Myth #1: “Randel’s Matrix”
By Gerard Koeppel with Jason M. Barr
Popular wisdom has it that the grid plan was created by John Randel, Jr. In truth, it is not Randel’s plan but the plan decided on by the commission charged with coming up with a future street plan for the expanding city. The commissioners employed Randel as their chief surveyor to make surveys as they directed, then to draw the map of the plan. Further, the great grid plan didn’t even originate with the commissioners: they stole it from a smaller, mostly unrealized land-parceling plan from two decades earlier.
In 2011, a New York Times’ headline proclaimed surveyor John Randel, Jr. the “Street Grid’s Father.” In 2012, the Times’ Sam Roberts called the vast rectilinear Manhattan street grid “Randel’s Matrix.” In 2013, Roberts’ Times review of a Randel biography by Marguerite Holloway asked: “Gridlock? Blame John Randel, Jr.” Neither the Times articles, nor for that matter Holloway’s book, said who actually fathered the grid, whose matrix it really is, and who is to be blamed for our gridlocked island. It isn’t John Randel.
The responsible party is the trio who hired Randel: the venerable, nationally prominent, city-selected, and state-appointed commissioners tasked in 1807 to come up with a plan by 1811. They gave Randel, a twenty-year-old Albany provincial, his marching orders. Randel was the neophyte protégé of one commissioner, Simeon DeWitt, longtime New York State surveyor-general and George Washington’s war mapmaker. Randel did only what commissioners DeWitt, largest New Jersey landowner John Rutherfurd, and Founding Father Gouverneur Morris, the commission’s domineering de facto head, told him to do. Morris’s letters and diary, Randel’s dutiful field notes, and other primary sources make clear who was taking direction from whom.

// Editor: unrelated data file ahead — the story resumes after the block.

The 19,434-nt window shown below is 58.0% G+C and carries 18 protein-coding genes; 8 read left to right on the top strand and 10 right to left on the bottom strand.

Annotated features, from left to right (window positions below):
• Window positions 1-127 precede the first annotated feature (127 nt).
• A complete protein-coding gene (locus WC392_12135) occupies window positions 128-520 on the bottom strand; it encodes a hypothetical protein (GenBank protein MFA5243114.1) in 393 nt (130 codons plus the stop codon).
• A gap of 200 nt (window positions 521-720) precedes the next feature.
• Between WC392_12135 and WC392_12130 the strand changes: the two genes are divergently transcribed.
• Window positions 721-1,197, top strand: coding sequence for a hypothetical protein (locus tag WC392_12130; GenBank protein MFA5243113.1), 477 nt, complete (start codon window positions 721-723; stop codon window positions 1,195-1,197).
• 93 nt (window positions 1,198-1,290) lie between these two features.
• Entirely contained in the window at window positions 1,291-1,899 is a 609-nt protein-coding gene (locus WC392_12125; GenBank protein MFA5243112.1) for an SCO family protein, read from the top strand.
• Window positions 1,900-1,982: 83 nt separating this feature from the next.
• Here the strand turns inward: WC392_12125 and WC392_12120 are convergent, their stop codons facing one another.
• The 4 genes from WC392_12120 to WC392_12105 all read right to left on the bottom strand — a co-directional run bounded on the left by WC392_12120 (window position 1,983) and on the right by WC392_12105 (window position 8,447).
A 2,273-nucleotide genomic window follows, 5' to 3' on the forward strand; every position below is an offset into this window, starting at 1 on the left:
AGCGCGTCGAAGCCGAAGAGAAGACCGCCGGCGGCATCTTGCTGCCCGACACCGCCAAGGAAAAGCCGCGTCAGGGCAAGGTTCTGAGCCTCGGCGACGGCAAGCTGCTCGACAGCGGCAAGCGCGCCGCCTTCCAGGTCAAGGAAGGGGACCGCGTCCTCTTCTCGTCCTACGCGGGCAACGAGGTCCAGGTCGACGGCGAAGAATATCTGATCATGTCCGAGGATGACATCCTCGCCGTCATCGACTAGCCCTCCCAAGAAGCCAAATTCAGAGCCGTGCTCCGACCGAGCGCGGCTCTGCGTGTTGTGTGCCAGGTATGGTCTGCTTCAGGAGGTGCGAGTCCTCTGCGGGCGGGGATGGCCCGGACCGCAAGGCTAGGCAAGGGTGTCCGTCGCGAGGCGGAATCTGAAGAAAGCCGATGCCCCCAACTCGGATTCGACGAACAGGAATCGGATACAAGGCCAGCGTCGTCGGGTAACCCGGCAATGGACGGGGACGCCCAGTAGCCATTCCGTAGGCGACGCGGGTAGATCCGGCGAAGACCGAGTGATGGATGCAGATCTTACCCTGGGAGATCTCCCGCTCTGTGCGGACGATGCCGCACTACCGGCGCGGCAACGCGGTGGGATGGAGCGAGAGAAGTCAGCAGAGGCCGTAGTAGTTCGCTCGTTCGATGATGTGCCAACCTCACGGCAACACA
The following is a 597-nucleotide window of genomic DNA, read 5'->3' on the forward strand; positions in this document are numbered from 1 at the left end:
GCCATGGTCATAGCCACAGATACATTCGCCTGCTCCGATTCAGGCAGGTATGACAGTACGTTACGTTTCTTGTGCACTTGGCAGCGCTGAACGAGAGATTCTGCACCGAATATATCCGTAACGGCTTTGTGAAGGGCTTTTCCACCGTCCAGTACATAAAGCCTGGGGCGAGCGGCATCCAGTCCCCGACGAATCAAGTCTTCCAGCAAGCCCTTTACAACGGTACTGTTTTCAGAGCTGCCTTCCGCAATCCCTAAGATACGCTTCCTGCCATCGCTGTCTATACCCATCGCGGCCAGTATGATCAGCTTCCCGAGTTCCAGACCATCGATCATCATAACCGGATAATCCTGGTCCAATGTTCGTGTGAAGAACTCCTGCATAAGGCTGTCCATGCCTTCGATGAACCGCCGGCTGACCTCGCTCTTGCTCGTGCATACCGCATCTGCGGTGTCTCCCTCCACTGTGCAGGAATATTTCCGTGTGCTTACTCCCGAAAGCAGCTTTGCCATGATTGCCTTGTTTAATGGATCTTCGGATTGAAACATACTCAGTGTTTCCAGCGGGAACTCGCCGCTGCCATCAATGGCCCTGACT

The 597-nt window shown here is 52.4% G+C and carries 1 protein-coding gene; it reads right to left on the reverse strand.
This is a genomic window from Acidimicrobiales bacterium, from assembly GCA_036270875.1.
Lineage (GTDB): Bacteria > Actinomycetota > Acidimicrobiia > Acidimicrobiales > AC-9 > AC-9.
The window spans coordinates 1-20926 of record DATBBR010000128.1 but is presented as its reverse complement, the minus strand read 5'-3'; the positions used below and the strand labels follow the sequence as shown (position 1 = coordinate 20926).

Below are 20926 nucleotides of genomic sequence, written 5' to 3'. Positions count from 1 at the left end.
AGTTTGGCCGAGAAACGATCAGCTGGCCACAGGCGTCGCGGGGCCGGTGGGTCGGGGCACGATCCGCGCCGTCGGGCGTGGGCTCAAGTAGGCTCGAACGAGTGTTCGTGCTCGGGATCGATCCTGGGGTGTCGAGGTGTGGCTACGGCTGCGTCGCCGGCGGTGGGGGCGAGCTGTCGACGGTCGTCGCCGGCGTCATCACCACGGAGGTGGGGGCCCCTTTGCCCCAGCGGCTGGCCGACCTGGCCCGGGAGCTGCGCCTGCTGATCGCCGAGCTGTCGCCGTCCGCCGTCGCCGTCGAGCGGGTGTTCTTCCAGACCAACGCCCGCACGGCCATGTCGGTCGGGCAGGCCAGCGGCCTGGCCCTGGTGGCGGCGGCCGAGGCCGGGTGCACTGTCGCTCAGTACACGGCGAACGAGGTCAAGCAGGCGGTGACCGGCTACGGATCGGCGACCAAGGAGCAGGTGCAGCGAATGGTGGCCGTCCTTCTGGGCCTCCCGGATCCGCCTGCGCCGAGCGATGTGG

In 2016, a long piece in the New Yorker about the grid and Central Park did briefly mention that there was a commission but neglected to name the commissioners and suggested that Randel was in charge of their operations from the beginning. In fact, not only was he not in charge, Randel wasn’t even there at the beginning. The commissioners hired another surveyor for the first year, and only after he proved dilatory did DeWitt send young Randel down the Hudson, in 1808. For the next three years, Randel surveyed as instructed by the commissioners.
Which is not to say that the commissioners provided much instruction. In the eight-month (April-November) surveying seasons of 1808, 1809, and 1810, Randel actually did no surveying for a rectilinear grid. Mostly he surveyed existing country roads and, in order to have a base map, the island generally. This is because not until December 1810 did the commissioners decide what they wanted to do, which was nothing grander than expand a prior plan of now-obscure surveyor Casimir Goerck.